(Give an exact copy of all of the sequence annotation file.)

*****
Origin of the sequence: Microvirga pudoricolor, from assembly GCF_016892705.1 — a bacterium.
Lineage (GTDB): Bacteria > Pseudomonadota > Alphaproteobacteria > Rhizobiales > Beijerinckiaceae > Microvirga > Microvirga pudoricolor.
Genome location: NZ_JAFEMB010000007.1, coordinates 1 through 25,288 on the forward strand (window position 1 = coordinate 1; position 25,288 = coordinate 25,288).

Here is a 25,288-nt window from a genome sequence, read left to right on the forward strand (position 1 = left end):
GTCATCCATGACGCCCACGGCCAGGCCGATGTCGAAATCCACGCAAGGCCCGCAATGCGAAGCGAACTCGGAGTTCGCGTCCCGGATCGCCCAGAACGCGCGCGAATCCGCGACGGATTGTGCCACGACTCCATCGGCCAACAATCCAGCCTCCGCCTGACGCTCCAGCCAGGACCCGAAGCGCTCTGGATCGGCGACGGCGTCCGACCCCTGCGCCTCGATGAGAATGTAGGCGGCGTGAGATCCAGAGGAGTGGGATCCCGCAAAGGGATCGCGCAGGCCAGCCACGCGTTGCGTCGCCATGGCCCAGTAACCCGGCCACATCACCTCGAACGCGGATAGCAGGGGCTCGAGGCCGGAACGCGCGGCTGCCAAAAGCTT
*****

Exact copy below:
Origin of the sequence: Microvirga pudoricolor, from assembly GCF_016892705.1 — a bacterium.
Lineage (GTDB): Bacteria > Pseudomonadota > Alphaproteobacteria > Rhizobiales > Beijerinckiaceae > Microvirga > Microvirga pudoricolor.
Genome location: NZ_JAFEMB010000007.1, coordinates 1 through 25,288 on the forward strand (window position 1 = coordinate 1; position 25,288 = coordinate 25,288).

Here is a 25,288-nt window from a genome sequence, read left to right on the forward strand (position 1 = left end):
GTCATCCATGACGCCCACGGCCAGGCCGATGTCGAAATCCACGCAAGGCCCGCAATGCGAAGCGAACTCGGAGTTCGCGTCCCGGATCGCCCAGAACGCGCGCGAATCCGCGACGGATTGTGCCACGACTCCATCGGCCAACAATCCAGCCTCCGCCTGACGCTCCAGCCAGGACCCGAAGCGCTCTGGATCGGCGACGGCGTCCGACCCCTGCGCCTCGATGAGAATGTAGGCGGCGTGAGATCCAGAGGAGTGGGATCCCGCAAAGGGATCGCGCAGGCCAGCCACGCGTTGCGTCGCCATGGCCCAGTAACCCGGCCACATCACCTCGAACGCGGATAGCAGGGGCTCGAGGCCGGAACGCGCGGCTGCCAAAAGCTT